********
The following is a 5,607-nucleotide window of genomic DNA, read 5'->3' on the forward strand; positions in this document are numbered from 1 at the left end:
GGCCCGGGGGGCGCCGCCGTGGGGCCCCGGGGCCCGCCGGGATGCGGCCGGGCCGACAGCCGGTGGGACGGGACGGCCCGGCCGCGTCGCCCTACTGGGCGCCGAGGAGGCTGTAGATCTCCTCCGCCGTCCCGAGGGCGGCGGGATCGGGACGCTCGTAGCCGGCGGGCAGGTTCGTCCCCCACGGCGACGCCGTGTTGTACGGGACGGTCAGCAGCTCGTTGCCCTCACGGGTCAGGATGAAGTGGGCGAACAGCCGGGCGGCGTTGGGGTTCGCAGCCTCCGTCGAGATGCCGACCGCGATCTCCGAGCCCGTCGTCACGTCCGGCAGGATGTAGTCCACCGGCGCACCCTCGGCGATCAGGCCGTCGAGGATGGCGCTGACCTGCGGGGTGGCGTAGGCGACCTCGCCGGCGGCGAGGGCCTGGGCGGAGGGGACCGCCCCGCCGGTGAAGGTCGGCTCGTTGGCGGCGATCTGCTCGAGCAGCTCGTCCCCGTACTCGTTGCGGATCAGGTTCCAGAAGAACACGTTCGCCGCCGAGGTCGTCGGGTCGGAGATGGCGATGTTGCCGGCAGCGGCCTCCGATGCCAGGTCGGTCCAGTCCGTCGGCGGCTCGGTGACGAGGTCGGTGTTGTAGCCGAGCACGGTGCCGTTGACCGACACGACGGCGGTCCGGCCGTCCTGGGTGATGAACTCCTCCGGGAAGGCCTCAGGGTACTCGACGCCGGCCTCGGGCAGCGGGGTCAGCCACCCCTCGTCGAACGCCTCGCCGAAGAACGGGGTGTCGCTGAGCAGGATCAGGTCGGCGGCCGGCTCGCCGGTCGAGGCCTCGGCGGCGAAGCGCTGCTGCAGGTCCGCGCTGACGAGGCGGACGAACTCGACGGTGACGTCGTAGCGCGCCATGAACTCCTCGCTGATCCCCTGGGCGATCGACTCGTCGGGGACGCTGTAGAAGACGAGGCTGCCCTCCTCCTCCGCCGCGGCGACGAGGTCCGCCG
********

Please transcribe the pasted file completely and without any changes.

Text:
The following is a 5,607-nucleotide window of genomic DNA, read 5'->3' on the forward strand; positions in this document are numbered from 1 at the left end:
GGCCCGGGGGGCGCCGCCGTGGGGCCCCGGGGCCCGCCGGGATGCGGCCGGGCCGACAGCCGGTGGGACGGGACGGCCCGGCCGCGTCGCCCTACTGGGCGCCGAGGAGGCTGTAGATCTCCTCCGCCGTCCCGAGGGCGGCGGGATCGGGACGCTCGTAGCCGGCGGGCAGGTTCGTCCCCCACGGCGACGCCGTGTTGTACGGGACGGTCAGCAGCTCGTTGCCCTCACGGGTCAGGATGAAGTGGGCGAACAGCCGGGCGGCGTTGGGGTTCGCAGCCTCCGTCGAGATGCCGACCGCGATCTCCGAGCCCGTCGTCACGTCCGGCAGGATGTAGTCCACCGGCGCACCCTCGGCGATCAGGCCGTCGAGGATGGCGCTGACCTGCGGGGTGGCGTAGGCGACCTCGCCGGCGGCGAGGGCCTGGGCGGAGGGGACCGCCCCGCCGGTGAAGGTCGGCTCGTTGGCGGCGATCTGCTCGAGCAGCTCGTCCCCGTACTCGTTGCGGATCAGGTTCCAGAAGAACACGTTCGCCGCCGAGGTCGTCGGGTCGGAGATGGCGATGTTGCCGGCAGCGGCCTCCGATGCCAGGTCGGTCCAGTCCGTCGGCGGCTCGGTGACGAGGTCGGTGTTGTAGCCGAGCACGGTGCCGTTGACCGACACGACGGCGGTCCGGCCGTCCTGGGTGATGAACTCCTCCGGGAAGGCCTCAGGGTACTCGACGCCGGCCTCGGGCAGCGGGGTCAGCCACCCCTCGTCGAACGCCTCGCCGAAGAACGGGGTGTCGCTGAGCAGGATCAGGTCGGCGGCCGGCTCGCCGGTCGAGGCCTCGGCGGCGAAGCGCTGCTGCAGGTCCGCGCTGACGAGGCGGACGAACTCGACGGTGACGTCGTAGCGCGCCATGAACTCCTCGCTGATCCCCTGGGCGATCGACTCGTCGGGGACGCTGTAGAAGACGAGGCTGCCCTCCTCCTCCGCCGCGGCGACGAGGTCCGCCG